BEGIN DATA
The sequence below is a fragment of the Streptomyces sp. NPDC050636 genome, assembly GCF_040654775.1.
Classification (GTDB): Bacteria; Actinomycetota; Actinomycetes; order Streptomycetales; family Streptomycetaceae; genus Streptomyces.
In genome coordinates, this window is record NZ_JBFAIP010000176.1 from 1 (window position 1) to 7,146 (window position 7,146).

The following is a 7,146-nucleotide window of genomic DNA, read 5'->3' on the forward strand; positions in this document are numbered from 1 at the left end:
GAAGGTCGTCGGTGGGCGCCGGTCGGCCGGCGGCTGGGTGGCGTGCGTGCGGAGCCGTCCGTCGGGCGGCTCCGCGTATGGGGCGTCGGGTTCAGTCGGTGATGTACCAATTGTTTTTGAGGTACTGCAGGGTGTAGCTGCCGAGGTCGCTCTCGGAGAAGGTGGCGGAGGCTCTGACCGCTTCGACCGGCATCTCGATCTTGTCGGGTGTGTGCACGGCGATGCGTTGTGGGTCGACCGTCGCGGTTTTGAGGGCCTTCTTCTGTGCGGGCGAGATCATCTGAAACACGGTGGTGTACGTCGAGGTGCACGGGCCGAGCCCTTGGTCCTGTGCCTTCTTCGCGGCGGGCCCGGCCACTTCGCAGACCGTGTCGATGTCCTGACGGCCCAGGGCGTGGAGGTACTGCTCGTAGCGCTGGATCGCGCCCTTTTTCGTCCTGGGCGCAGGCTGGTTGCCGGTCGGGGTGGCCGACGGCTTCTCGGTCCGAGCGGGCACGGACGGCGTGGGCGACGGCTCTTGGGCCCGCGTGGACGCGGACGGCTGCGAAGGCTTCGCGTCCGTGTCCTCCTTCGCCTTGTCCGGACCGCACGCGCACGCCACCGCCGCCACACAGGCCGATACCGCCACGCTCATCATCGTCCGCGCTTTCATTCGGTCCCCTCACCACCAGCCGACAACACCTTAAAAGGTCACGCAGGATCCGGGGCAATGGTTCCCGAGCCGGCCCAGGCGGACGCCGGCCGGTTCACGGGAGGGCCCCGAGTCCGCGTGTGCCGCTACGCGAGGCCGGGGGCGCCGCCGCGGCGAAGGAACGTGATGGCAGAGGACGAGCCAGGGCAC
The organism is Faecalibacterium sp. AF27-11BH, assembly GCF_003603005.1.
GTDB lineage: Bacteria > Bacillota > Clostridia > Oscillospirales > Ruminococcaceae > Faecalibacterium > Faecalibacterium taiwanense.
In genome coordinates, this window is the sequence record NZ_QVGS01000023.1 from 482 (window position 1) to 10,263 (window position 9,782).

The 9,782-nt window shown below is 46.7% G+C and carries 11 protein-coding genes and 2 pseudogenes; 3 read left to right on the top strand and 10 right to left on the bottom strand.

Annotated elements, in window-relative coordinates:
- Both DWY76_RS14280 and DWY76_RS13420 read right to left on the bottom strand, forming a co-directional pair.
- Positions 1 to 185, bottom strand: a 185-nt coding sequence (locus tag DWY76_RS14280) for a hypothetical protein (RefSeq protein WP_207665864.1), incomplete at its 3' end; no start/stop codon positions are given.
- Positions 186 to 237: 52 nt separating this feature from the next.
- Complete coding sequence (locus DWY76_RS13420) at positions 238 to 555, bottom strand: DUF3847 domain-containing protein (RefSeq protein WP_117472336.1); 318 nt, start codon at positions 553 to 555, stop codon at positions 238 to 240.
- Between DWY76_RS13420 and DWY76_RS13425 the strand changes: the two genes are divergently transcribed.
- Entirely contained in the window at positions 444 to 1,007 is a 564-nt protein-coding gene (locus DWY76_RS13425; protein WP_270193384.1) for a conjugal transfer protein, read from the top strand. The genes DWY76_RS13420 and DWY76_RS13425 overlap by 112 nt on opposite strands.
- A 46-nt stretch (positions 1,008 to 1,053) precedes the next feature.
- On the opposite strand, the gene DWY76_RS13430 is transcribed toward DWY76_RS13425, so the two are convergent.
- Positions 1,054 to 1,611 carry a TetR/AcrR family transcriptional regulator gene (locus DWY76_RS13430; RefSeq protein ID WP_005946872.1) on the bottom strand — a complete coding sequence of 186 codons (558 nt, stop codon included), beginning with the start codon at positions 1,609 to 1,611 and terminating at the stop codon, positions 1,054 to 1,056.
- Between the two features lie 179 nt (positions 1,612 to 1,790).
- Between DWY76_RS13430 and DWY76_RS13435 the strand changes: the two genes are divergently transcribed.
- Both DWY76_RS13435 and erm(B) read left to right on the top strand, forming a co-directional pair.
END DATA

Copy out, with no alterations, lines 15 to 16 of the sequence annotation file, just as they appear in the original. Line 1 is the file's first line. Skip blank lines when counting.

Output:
- Between DWY76_RS13420 and DWY76_RS13425 the strand changes: the two genes are divergently transcribed.
- Entirely contained in the window at positions 444 to 1,007 is a 564-nt protein-coding gene (locus DWY76_RS13425; protein WP_270193384.1) for a conjugal transfer protein, read from the top strand. The genes DWY76_RS13420 and DWY76_RS13425 overlap by 112 nt on opposite strands.